Provided by: libtest-bdd-cucumber-perl_0.60-1_all bug


       Test::BDD::Cucumber::StepContext - Data made available to step definitions


       version 0.60


       The coderefs in Step Definitions have a single argument passed to them, a
       "Test::BDD::Cucumber::StepContext" object. This is an attribute-only class, populated by

       When steps are run normally, "C()" is set directly before execution to return the context;
       this allows you to do:

         sub { return C->columns }

       instead of:

         sub { my $c = shift; return $c->columns; }


       If the step-specific data supplied is a table, the this attribute will contain the column
       names in the order they appeared.

       Step-specific data. Will either be a text string in the case of a """ string, or an
       arrayref of hashrefs if the step had an associated table.

       See the "data" method below.

       A hash of hashes, containing two keys, "feature", "scenario".  The stash allows you to
       persist data across features or scenarios.

       The scenario-level stash is also available to steps by calling "S()", making the following
       two lines of code equivalent:

        sub { my $context = shift; my $stash = $context->stash->{'scenario'}; $stash->{'count'} = 1 }
        sub { S->{'count'} = 1 }

       Links to the Test::BDD::Cucumber::Model::Feature, Test::BDD::Cucumber::Model::Scenario,
       and Test::BDD::Cucumber::Model::Step objects respectively.

       The lower-cased verb a Step Definition was called with.

       The text of the step, minus the verb. Placeholders will have already been multiplied out
       at this point.

       The Test::BDD::Cucumber::Harness harness being used by the executor.

       Weak reference to the Test::BDD::Cucumber::Executor being used - this allows for step

       Any matches caught by the Step Definition's regex. These are also available as $1, $2 etc
       as appropriate.

       The harness processing the output can decide whether to shop information for this step
       which is actually an internal hook, i.e. a Before or After step

       If a step redispatches to another step, the child step will have a link back to its parent
       step here; otherwise undef. See "Redispatching".


       Boolean for "is this step being run as part of the background section?".  Currently
       implemented by asking the linked Scenario object...

       See the "_data" attribute above.

       Calling this method will return either the """ string, or a possibly Transform-ed set of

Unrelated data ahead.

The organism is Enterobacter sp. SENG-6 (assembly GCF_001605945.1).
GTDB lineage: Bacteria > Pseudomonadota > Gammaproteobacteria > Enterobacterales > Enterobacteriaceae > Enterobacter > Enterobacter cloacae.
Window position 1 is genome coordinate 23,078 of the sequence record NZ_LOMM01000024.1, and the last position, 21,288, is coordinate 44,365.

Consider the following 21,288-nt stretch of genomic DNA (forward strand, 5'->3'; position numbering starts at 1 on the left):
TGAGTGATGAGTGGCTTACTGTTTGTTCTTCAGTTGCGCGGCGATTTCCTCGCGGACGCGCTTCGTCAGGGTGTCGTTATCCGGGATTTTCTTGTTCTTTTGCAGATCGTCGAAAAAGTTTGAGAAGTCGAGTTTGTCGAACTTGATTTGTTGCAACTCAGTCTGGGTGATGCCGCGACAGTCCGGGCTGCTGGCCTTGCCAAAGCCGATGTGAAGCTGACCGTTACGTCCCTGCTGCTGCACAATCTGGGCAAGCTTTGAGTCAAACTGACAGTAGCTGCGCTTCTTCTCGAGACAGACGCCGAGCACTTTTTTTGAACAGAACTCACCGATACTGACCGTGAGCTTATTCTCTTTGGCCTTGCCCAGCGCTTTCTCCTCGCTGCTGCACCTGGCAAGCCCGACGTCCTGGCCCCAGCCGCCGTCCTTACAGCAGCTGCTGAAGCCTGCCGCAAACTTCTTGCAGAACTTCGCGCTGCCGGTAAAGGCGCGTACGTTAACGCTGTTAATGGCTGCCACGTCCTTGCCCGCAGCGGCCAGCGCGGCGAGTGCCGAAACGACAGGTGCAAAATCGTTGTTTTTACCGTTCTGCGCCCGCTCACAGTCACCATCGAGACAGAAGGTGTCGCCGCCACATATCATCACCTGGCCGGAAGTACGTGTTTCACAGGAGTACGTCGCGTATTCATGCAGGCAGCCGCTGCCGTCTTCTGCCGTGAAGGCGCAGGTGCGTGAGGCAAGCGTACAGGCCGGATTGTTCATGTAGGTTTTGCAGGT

table data.

       See the "_matches" attribute above.

       Call this method will return the possibly Transform-ed matches .

       Used internally to transform data and placeholders, but it can also be called from within
       your Given/When/Then code.


       Sometimes you want to call one step from another step. You can do this via the
       StepContext, using the "dispatch()" method. For example:

         Given qr/I have entered (\d+)/, sub {
               C->dispatch( 'Given', "I have pressed $1");
               C->dispatch( 'Given', "I have pressed enter", { some => 'data' } );

       You redispatch step will have its own, new step context with almost everything copied from
       the parent step context. However, specifically not copied are: "columns", "data", the
       "step" object, and of course the "verb" and the "text".

       If you want to pass data to your child step, you should IDEALLY do it via the text of the
       step itself, or failing that, through the scenario-level stash.  Otherwise it'd make more
       sense just to be calling some subroutine... But you can pass in a third argument - a
       hashref which will be used as "data".

       If the step you dispatch to doesn't pass for any reason (can't be found, dies, fails,
       whatever), it'll throw an exception. This will get caught by the parent step, which will
       then fail, and show debugging output.

       You must use the English names for the step verb, because we have no access to the parser.
       Also, remember to quote them as if you're in a step file, there may be a subroutine
       defined with the same name.

           C->dispatch( 'Then', "the page has loaded successfully");

       See the paragraphs immediately above this


       Peter Sergeant ""


       Copyright 2011-2016, Peter Sergeant; Licensed under the same terms as Perl